The gun control fanatics often repeat this lie: 40% of gun purchases aren’t subject to background checks as they are private transactions at gun shows.
Under the Brady Handgun Violence Prevention Act—which created the National Instant Criminal Background Check System (NICS)—all federal firearms licensees are required to conduct a background check for all firearms transactions, even if they sell the firearm at a gun show. This is to make sure that the gun isn’t being sold to a person who is prohibited from purchasing a gun under Section 922(g) or (n) of Title 18 of the United States Code, which would include convicted felons, people who have been adjudicated to be severely mentally ill, and people who have been convicted of a domestic violence offense.
Wow, look at that. But wait, there’s more!
As The Washington Post has pointed out, this 40 percent figure comes from a 1997 report by the National Institute of Justice, a research agency within the Department of Justice, and was based on a telephone survey sample of just 251 people who acquired firearms in 1993 and 1994. This was years before the NICS system went into effect. Of the 251 participants, 35.7 percent said that they didn’t or “probably” didn’t obtain their gun from a licensed firearms dealer. Because the margin of error was +/– 6 percentage points, it was rounded up to 40 percent, although it could just as easily and legitimately have been rounded down below 30 percent.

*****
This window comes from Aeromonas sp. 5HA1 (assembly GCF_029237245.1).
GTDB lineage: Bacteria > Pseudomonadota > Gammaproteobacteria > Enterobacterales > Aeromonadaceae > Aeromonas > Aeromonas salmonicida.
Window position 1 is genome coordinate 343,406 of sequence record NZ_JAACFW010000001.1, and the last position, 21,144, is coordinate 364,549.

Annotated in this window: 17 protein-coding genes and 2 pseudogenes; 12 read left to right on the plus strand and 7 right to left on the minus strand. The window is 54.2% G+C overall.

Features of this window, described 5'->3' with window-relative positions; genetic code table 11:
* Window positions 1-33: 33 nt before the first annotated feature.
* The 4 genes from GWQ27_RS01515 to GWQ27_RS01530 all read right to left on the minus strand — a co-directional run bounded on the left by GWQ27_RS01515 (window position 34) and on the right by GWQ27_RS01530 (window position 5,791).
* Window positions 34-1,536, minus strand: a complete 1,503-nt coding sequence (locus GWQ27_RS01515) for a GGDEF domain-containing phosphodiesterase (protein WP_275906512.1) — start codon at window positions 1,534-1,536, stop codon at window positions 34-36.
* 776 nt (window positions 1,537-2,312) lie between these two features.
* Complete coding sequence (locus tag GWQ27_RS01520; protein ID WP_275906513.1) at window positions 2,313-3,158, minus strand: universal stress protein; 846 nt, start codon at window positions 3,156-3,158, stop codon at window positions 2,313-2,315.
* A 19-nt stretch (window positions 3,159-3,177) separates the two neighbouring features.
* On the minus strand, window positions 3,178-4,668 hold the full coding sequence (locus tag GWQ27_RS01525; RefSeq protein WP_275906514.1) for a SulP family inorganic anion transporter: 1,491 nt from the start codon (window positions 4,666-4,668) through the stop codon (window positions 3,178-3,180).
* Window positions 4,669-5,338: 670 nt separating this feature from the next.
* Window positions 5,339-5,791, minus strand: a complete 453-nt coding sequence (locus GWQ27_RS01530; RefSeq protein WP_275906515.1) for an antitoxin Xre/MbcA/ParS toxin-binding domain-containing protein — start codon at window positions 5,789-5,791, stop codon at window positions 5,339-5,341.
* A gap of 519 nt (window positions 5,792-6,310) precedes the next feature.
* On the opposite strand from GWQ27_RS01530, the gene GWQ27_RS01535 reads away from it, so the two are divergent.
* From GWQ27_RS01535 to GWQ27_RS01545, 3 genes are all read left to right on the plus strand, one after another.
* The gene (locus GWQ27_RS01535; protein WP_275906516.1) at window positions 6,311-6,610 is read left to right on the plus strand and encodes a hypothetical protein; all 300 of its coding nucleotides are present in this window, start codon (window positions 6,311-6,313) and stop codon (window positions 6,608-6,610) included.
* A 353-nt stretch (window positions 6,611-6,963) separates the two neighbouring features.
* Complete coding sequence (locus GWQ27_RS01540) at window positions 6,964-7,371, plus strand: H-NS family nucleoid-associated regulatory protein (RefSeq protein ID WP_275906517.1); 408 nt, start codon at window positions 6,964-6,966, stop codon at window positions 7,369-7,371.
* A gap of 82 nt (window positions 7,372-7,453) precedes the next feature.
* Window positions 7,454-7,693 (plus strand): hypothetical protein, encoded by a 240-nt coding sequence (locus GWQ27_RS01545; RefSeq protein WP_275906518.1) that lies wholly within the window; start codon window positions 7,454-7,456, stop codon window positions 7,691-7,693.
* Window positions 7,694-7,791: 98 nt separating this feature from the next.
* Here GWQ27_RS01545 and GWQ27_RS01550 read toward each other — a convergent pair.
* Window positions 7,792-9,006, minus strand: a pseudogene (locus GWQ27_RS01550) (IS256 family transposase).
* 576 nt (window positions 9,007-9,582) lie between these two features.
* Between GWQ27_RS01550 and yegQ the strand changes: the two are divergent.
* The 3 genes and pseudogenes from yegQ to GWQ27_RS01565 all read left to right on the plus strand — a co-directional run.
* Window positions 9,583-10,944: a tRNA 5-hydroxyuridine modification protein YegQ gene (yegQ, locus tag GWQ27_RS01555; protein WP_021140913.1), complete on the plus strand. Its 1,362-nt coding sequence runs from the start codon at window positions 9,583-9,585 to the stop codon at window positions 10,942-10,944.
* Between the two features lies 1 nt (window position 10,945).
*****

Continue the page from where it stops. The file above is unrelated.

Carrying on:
In addition, if you subtract people who said they got their gun as a gift, inheritance, or prize, the number dropped from 35.7 percent to 26.4 percent. And, in terms of how many people actually buy firearms at gun shows, the data from this same survey indicated that in 1994, only 3.9 percent of firearms purchases were made at gun shows.
Citing this data as evidence of how many firearms are currently purchased through private sales not subject to background checks is akin to citing data about current seat belt usage that is derived from a limited sample taken years before a mandatory seat belt law went into effect or before cars were even required to have seat belts. We all know that, according to a phrase popularized by Mark Twain, there are three kinds of lies: lies, damned lies, and statistics. Citing such limited and outdated data over and over again on a matter of this magnitude, however, is going too far.